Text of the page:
Onkyo TX-NR737 Home Theater Receiver
As part of Onkyo’s new “Emotion Delivered” concept, this 7.2-channel receiver is designed to move the listener via the company’s audio expertise and a whole lot of high current. The latter is an important part of the initiative, but the AVR’s THX Select2 Plus certification certainly doesn’t hurt, either. Boasting up to 125 watts per channel (6 ohms, 1kHz, 0.7%, 2 channels driven, FTC), the TX-NR737 has two HDMI outputs and seven HDMI inputs—one of which includes MHL support. Some of those same inputs can deliver Ultra HD video at 60 frames per second and HDCP 2.2 compatibility. Other features include Wide Range Amplifier Technology (WRAT), Qdeo upscaling, Three-Stage Inverted Darlington Circuitry amplification, dual Digital Signal Processing (DSP) engines, 192 kHz/24-bit Burr-Brown D/A conversion, the Advanced Music Optimizer DSP, and InstaPrevue technology. Also worth mentioning is that this receiver has plenty of networking options, via built-in Wi-Fi, Bluetooth and DLNA.
Pioneer Elite VSX-80 Home Theater Receiver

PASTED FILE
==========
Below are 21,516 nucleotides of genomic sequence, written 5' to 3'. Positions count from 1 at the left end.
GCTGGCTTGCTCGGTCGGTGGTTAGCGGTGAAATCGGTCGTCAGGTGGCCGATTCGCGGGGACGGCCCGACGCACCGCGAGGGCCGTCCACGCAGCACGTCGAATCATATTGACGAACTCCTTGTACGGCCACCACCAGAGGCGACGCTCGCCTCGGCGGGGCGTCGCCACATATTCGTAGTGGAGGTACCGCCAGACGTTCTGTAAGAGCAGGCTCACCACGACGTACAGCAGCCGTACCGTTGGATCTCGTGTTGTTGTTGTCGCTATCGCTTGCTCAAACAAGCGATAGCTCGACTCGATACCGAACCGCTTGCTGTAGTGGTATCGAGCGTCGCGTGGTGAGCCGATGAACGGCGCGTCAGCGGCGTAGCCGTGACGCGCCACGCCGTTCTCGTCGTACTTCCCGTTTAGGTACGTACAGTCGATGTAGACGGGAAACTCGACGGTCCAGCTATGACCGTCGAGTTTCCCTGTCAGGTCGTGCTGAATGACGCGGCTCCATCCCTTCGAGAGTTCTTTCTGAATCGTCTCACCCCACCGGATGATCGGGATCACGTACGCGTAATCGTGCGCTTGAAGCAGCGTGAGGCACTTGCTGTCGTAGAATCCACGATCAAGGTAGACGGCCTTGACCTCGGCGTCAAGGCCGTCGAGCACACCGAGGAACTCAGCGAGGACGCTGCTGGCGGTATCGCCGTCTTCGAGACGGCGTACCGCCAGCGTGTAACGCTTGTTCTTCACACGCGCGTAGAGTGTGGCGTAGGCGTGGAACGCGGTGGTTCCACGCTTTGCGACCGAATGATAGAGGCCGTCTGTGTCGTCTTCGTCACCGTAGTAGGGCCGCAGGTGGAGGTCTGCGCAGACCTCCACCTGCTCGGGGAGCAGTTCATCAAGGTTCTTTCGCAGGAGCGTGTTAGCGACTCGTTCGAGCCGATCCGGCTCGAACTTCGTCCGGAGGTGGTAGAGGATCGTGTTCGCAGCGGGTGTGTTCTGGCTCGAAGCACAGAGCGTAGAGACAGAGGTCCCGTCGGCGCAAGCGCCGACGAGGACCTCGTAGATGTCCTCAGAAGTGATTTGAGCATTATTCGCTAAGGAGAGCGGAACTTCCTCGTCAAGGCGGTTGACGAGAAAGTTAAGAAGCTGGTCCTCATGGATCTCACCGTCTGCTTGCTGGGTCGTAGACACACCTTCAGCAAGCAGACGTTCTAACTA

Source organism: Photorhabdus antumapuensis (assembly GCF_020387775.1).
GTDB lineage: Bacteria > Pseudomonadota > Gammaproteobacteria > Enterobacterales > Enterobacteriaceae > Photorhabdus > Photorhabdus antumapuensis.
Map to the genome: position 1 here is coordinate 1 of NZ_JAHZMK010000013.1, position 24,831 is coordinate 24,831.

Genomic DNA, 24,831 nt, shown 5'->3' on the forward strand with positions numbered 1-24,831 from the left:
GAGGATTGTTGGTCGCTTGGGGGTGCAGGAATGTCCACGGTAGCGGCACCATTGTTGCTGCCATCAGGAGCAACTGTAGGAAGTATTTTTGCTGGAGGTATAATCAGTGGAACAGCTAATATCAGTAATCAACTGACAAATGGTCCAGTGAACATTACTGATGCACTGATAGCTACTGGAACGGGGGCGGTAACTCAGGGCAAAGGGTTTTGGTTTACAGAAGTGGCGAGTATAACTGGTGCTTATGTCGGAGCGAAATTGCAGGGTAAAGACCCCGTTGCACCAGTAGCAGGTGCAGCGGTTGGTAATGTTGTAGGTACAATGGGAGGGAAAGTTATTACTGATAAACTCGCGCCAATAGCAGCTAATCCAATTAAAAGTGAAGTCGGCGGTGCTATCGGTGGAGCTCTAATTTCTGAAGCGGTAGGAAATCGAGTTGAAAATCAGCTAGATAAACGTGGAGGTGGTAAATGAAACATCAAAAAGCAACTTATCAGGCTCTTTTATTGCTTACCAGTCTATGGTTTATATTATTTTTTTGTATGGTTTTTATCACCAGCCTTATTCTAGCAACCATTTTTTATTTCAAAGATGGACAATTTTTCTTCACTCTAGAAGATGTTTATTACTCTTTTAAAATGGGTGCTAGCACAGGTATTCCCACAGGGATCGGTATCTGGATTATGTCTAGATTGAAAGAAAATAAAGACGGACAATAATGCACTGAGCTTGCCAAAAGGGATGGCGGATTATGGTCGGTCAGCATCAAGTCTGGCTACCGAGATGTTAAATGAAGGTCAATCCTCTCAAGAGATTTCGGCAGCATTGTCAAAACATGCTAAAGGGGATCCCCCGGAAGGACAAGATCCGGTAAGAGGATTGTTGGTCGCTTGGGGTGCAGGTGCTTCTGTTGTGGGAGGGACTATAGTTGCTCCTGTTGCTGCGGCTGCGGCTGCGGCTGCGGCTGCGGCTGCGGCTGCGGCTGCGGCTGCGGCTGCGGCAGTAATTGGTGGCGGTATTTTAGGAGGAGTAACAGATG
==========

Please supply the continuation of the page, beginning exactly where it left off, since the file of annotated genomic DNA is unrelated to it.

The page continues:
Pioneer announced that this model would come with support for Roku’s Streaming Stick. That basically means that this 7.2-channel unit (90 watts per channel/8ohms) has an MHL-enhanced HDMI port on the back. Of course, you could opt for the HDMI version of the Stick and plug it into any of this AVR’s seven HDMI ports. Even more interesting is that the VSX-80 is part of Pioneer’s “Elite” line, so it has RS-232 and IP control, as well as the option for multi-zone and multi-source use. Other perks include the HDMI 2.0 spec on all of those inputs, with 4K 60p Ultra HD upscaling and 4K60p 4:4:4 color support for use with the latest 4K TVs. Because it’s an Elite model, it also has the ESS SABRE Premier Audio DAC, MCACC technology with a subwoofer EQ, support for high-resolution music (96kHz 24-bit), and compatibility with third-party control systems such as Crestron and Control4. And just in case you need another way to control it, the VSX-80 is compatible with Pioneer’s iControlAV5 app, which has an AV Scaling feature to override your TV’s native setting for a few easy tweaks on the fly.